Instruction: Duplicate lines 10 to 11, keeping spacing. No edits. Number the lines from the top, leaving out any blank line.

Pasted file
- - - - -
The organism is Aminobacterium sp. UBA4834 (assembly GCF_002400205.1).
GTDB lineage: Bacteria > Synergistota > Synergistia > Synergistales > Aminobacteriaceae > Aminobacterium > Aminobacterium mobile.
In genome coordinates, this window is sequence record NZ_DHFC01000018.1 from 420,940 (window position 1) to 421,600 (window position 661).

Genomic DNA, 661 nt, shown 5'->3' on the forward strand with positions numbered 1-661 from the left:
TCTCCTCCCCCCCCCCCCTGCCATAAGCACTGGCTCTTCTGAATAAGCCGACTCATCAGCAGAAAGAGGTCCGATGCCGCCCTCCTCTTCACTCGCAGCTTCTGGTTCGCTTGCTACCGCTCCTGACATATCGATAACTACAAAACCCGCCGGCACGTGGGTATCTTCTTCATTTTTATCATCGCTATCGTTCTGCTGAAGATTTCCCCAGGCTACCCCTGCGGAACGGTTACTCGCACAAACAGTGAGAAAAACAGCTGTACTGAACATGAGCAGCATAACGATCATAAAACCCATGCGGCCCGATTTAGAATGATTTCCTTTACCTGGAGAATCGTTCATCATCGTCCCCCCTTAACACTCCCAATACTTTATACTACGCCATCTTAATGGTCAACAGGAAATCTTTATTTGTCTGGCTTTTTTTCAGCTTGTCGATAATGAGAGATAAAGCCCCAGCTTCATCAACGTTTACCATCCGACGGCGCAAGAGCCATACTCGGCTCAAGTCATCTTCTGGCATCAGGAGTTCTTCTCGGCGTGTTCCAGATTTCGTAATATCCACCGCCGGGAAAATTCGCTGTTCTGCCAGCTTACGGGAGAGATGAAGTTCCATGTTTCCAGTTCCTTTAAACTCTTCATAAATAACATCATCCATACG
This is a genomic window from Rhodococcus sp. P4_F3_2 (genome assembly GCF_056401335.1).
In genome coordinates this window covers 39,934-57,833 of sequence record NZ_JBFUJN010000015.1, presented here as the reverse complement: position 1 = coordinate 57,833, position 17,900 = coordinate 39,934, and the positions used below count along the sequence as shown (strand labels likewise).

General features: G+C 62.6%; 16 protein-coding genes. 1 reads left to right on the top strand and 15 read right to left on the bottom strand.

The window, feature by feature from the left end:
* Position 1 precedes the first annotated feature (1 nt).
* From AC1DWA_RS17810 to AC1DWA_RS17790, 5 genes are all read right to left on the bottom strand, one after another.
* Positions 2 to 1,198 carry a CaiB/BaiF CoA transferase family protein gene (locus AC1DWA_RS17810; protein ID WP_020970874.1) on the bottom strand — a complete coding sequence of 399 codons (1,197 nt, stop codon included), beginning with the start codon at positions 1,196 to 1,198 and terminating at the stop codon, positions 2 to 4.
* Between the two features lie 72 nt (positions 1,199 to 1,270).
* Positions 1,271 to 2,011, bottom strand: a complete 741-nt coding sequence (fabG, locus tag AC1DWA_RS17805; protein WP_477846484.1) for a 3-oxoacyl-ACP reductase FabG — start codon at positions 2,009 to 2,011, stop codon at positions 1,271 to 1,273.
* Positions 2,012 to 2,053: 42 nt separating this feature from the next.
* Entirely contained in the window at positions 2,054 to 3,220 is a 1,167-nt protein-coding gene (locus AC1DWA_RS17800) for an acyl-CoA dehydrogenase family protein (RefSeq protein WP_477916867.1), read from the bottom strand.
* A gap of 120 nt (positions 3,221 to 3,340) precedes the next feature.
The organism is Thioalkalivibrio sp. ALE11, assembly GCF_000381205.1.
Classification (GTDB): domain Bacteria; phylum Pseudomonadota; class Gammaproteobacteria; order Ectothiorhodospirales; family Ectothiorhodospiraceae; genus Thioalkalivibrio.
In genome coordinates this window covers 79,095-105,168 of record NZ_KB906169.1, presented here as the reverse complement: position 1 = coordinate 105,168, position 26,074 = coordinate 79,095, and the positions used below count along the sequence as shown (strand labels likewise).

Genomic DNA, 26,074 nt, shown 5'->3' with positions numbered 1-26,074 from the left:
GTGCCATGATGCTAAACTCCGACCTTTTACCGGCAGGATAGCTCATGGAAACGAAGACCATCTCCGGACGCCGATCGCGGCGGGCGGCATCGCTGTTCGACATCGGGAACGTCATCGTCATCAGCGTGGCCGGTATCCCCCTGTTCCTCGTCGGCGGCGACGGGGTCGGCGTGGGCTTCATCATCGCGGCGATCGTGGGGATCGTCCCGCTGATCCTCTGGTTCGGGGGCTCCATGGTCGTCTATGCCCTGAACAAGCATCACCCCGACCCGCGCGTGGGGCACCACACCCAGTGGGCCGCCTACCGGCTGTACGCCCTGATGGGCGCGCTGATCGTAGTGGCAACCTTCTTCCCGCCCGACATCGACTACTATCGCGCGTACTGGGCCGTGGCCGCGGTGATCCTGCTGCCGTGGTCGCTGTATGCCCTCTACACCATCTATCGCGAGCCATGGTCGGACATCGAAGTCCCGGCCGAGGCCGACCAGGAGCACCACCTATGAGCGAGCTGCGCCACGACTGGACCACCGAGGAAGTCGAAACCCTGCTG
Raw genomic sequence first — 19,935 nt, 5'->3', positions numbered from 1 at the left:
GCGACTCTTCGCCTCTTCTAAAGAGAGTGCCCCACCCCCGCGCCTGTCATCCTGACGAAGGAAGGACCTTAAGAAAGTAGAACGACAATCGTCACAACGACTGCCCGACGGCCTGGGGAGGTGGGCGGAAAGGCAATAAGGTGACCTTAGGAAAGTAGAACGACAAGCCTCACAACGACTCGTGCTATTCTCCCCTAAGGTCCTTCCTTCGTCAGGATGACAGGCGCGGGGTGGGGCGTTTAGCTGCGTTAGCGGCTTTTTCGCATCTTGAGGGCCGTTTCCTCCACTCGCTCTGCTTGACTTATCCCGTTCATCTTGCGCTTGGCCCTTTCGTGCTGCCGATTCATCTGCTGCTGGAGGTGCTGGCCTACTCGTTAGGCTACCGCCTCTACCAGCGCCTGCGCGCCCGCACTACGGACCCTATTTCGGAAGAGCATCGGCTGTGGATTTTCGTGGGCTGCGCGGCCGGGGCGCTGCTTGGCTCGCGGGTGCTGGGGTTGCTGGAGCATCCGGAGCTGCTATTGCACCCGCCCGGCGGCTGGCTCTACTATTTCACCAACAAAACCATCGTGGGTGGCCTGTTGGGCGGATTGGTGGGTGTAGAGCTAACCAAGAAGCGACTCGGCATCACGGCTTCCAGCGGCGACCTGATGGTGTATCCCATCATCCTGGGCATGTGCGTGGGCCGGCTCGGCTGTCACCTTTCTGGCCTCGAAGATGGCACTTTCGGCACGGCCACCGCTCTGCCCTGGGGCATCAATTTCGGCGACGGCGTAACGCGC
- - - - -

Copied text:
* Position 1 precedes the first annotated feature (1 nt).
* From AC1DWA_RS17810 to AC1DWA_RS17790, 5 genes are all read right to left on the bottom strand, one after another.